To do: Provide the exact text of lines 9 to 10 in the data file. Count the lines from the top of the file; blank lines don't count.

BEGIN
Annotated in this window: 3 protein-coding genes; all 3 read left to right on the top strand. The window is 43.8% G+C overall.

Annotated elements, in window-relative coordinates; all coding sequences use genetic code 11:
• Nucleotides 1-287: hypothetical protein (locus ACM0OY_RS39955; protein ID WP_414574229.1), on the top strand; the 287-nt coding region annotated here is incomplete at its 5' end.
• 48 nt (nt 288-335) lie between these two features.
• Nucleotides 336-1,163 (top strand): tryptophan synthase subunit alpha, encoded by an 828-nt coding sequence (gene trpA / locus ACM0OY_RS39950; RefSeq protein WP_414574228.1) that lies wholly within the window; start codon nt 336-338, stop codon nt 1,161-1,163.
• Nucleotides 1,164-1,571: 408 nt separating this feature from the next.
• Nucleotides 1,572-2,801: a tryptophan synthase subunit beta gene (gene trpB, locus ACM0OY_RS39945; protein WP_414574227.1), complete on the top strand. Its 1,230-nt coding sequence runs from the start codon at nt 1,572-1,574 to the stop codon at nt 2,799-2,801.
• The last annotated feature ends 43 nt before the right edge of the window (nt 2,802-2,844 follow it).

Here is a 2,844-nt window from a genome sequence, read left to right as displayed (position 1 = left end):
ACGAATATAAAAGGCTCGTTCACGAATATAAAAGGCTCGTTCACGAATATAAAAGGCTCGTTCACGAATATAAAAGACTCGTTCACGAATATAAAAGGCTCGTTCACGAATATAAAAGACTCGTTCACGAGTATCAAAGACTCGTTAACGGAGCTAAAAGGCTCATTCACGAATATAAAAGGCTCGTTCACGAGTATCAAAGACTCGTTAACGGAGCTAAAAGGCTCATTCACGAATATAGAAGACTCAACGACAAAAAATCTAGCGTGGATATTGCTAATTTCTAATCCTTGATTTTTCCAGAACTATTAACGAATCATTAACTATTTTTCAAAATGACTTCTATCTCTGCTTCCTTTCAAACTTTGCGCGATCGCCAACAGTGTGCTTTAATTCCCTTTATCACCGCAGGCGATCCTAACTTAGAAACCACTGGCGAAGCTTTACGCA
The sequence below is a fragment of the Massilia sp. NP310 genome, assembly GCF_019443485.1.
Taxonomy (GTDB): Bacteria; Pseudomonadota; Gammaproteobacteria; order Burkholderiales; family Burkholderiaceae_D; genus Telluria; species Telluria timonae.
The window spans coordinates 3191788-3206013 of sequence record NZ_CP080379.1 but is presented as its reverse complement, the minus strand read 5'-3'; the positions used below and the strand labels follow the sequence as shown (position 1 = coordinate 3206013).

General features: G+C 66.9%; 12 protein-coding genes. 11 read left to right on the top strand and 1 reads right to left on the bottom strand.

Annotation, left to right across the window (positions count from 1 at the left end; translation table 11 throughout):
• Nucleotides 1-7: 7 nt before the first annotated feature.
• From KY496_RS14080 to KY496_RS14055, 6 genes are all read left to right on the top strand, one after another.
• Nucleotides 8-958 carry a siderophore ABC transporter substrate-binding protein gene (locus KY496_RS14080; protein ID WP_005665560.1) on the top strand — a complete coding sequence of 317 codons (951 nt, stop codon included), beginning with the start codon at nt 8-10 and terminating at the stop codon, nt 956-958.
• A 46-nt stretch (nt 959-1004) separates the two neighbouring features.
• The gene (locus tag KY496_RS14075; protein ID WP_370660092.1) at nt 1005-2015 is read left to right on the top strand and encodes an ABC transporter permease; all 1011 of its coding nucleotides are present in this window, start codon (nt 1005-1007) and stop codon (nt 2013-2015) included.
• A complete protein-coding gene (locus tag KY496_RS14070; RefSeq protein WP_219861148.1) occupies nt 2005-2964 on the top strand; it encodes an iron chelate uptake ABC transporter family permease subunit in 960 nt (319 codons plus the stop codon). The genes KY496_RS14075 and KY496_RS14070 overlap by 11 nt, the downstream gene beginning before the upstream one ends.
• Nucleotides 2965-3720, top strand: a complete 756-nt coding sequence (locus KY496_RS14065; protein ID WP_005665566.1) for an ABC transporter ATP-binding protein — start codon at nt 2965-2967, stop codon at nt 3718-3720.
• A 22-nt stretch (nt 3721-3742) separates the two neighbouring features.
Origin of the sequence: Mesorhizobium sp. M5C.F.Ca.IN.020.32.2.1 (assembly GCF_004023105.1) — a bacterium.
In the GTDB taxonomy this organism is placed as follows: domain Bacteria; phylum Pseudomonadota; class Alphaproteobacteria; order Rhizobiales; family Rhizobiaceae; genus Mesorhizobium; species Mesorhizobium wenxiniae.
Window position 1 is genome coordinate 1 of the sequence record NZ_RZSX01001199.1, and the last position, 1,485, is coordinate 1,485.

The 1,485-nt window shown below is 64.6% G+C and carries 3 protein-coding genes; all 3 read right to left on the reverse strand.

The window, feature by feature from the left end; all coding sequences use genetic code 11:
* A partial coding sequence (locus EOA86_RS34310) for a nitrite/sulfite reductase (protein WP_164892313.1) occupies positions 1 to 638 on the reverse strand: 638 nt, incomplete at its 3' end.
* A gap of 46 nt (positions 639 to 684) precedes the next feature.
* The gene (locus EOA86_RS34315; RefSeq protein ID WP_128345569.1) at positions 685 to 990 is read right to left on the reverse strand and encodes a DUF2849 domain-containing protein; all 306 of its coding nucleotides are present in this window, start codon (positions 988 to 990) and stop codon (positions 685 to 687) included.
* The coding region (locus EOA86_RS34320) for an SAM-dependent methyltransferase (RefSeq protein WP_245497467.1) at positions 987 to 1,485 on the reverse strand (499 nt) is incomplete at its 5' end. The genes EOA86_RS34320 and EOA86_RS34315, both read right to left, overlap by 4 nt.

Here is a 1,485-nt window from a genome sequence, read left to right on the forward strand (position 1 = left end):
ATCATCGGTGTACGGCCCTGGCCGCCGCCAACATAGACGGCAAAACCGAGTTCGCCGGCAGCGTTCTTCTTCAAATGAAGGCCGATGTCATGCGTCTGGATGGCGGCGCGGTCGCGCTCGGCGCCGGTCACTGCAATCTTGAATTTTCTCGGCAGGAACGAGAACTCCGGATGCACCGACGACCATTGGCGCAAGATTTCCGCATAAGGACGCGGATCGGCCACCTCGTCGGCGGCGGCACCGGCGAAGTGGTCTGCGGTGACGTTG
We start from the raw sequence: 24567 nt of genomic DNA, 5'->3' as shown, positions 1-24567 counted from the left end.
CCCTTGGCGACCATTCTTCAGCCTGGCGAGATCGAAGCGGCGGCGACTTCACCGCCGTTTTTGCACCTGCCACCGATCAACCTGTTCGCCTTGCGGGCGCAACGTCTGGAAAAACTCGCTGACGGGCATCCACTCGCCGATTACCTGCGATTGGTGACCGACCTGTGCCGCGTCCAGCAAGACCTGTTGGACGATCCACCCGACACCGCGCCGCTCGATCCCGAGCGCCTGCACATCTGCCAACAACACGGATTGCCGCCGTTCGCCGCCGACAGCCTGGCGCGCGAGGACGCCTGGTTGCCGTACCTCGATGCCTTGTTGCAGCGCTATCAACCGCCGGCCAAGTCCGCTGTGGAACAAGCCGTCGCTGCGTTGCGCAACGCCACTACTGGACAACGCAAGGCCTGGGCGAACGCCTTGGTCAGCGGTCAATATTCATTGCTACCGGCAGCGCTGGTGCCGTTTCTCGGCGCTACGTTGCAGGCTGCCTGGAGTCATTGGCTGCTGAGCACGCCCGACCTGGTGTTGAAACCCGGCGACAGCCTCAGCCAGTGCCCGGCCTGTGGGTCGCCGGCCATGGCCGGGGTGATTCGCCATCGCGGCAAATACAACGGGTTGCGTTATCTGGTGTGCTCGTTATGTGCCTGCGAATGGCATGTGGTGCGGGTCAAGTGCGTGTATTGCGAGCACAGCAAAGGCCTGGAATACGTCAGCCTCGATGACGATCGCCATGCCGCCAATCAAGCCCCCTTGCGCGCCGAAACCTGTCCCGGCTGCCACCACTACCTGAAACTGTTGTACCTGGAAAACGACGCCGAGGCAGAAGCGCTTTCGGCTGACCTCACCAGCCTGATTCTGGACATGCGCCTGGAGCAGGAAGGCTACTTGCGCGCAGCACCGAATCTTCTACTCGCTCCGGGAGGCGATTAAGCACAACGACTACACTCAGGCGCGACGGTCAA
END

Here is a 2,844-nt window from a genome sequence, read left to right as displayed (position 1 = left end):
ACGAATATAAAAGGCTCGTTCACGAATATAAAAGGCTCGTTCACGAATATAAAAGGCTCGTTCACGAATATAAAAGACTCGTTCACGAATATAAAAGGCTCGTTCACGAATATAAAAGACTCGTTCACGAGTATCAAAGACTCGTTAACGGAGCTAAAAGGCTCATTCACGAATATAAAAGGCTCGTTCACGAGTATCAAAGACTCGTTAACGGAGCTAAAAGGCTCATTCACGAATATAGAAGACTCAACGACAAAAAATCTAGCGTGGATATTGCTAATTTCTAATCCTTGATTTTTCCAGAACTATTAACGAATCATTAACTATTTTTCAAAATGACTTCTATCTCTGCTTCCTTTCAAACTTTGCGCGATCGCCAACAGTGTGCTTTAATTCCCTTTATCACCGCAGGCGATCCTAACTTAGAAACCACTGGCGAAGCTTTACGCA